Transport in Nigeria

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Decaying infrastructure is one of the deficiencies that Nigeria’s National Economic Empowerment Development Strategy (NEEDS) seeks to address. The government has begun to repair the country’s poorly maintained road network. Because Nigeria’s railways are in a parlous condition, the government is trying to rectify the situation by privatizing the Nigerian Railway Corporation. Similarly, the government is pursuing a strategy of partial port privatization by granting concessions to private port operators so that they can improve the quality of port facilities and operations.



Railways in Nigeria are operated by the Nigerian Railway Corporation.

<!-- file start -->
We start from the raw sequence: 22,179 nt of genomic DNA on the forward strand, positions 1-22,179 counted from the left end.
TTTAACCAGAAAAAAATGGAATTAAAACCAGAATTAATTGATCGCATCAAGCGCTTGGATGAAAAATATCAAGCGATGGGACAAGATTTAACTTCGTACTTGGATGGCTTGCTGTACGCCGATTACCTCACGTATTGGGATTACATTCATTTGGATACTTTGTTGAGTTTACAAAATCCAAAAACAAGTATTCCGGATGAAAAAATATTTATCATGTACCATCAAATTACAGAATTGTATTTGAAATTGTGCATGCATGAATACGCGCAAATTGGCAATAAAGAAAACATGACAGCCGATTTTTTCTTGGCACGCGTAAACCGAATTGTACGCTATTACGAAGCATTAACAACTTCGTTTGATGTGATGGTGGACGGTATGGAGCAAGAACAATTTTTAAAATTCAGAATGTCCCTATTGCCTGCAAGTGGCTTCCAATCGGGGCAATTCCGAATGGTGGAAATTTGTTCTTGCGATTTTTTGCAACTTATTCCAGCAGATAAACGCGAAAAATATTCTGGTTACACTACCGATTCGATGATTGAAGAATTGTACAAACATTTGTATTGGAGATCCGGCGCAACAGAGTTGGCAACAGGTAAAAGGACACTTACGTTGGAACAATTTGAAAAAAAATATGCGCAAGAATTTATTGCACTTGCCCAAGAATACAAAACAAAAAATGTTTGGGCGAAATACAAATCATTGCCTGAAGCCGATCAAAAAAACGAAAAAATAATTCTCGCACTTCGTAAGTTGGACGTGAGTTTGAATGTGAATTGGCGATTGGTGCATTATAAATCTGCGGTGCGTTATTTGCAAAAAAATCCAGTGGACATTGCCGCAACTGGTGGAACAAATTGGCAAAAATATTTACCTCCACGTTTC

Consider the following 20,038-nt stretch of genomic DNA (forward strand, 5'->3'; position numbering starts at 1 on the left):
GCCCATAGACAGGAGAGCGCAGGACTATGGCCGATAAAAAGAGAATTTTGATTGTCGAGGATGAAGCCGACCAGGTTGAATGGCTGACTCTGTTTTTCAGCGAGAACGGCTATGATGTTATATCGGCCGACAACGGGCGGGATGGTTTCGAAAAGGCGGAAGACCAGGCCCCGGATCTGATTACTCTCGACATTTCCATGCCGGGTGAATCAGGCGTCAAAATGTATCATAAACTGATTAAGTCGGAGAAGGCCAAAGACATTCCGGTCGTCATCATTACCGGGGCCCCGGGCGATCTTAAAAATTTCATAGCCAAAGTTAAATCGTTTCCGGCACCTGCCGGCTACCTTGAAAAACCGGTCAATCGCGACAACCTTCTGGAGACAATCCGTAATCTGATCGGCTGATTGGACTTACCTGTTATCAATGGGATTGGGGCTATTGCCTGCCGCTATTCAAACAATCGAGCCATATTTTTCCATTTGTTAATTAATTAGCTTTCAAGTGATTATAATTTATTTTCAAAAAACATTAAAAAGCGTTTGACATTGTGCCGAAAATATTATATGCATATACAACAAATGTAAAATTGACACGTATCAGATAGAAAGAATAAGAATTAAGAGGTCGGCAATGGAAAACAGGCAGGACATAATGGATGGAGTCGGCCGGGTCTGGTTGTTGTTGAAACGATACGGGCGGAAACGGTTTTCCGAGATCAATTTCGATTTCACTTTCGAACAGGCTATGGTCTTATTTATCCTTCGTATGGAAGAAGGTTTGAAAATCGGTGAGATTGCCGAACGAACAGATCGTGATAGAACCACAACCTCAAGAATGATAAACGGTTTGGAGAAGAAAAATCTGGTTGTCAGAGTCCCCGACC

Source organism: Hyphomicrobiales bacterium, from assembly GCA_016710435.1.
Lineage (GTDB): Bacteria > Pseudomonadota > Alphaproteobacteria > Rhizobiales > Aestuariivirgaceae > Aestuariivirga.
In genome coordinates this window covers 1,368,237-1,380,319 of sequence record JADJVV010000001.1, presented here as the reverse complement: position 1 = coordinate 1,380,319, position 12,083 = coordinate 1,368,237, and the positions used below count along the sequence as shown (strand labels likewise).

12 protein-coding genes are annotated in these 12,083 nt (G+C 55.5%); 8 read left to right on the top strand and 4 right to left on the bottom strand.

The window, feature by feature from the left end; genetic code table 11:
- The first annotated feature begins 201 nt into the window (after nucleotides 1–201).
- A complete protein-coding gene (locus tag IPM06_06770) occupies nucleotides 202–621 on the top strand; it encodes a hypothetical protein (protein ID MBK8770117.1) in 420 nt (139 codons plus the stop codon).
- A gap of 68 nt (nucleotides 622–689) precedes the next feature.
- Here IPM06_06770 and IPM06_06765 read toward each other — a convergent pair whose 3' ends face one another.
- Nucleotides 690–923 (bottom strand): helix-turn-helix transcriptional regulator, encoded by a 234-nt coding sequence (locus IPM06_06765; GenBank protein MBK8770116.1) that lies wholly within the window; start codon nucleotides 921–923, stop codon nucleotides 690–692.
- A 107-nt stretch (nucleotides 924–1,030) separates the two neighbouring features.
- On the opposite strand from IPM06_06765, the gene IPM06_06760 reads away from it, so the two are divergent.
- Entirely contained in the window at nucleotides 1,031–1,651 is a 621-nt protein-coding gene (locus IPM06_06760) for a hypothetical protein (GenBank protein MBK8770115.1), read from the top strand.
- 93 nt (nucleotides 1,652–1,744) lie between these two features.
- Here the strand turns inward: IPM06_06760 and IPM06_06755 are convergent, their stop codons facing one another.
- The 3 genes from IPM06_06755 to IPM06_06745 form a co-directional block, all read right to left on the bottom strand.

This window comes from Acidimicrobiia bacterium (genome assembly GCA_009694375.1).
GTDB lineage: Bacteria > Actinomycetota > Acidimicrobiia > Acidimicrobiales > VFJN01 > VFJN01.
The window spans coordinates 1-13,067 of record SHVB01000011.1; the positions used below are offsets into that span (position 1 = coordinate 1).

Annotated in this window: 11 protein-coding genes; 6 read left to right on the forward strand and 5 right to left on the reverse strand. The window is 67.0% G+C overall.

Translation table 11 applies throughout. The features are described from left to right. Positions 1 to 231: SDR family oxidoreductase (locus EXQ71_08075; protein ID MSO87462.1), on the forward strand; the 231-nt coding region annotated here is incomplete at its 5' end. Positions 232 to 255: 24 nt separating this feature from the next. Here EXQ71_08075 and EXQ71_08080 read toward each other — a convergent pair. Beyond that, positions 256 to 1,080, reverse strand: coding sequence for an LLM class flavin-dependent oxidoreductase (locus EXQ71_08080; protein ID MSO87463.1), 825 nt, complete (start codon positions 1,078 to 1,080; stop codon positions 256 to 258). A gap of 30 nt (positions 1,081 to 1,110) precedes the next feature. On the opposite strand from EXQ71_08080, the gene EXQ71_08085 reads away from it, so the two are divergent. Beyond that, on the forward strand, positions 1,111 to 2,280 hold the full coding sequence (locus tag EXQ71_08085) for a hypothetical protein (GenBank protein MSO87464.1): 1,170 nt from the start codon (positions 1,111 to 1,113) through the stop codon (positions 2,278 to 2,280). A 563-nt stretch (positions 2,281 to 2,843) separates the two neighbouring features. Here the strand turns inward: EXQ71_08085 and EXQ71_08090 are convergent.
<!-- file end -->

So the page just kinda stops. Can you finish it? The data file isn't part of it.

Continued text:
As of 2003, Nigeria’s rail system had 3,557 kilometers of track, 19 kilometers of which were dual gauge and the remainder, standard gauge. The country has two major rail lines: one connects Lagos on the Bight of Benin and Nguru in the northern state of Yobe; the other connects Port Harcourt in the Niger Delta and Maiduguri in the northeastern state of Borno. As of March 2006, Nigeria and Niger expected to move forward with plans to establish a rail link between the two countries. Nigeria is also seeking a rail link with Cameroon, but discussions are more contentious in the aftermath of the International Court of Justice’s October 2002 verdict in favor of Cameroon on the issue of control of the Bakasi Peninsula. In order to remedy the poor condition, efficiency, and profitability of the nation’s railways, the government is seeking to privatize the Nigerian Railway Corporation. Under the privatization plan, three separate concessions of 25–30 years would be granted to private-sector companies to run train services in the western, central, and eastern regions.[1]

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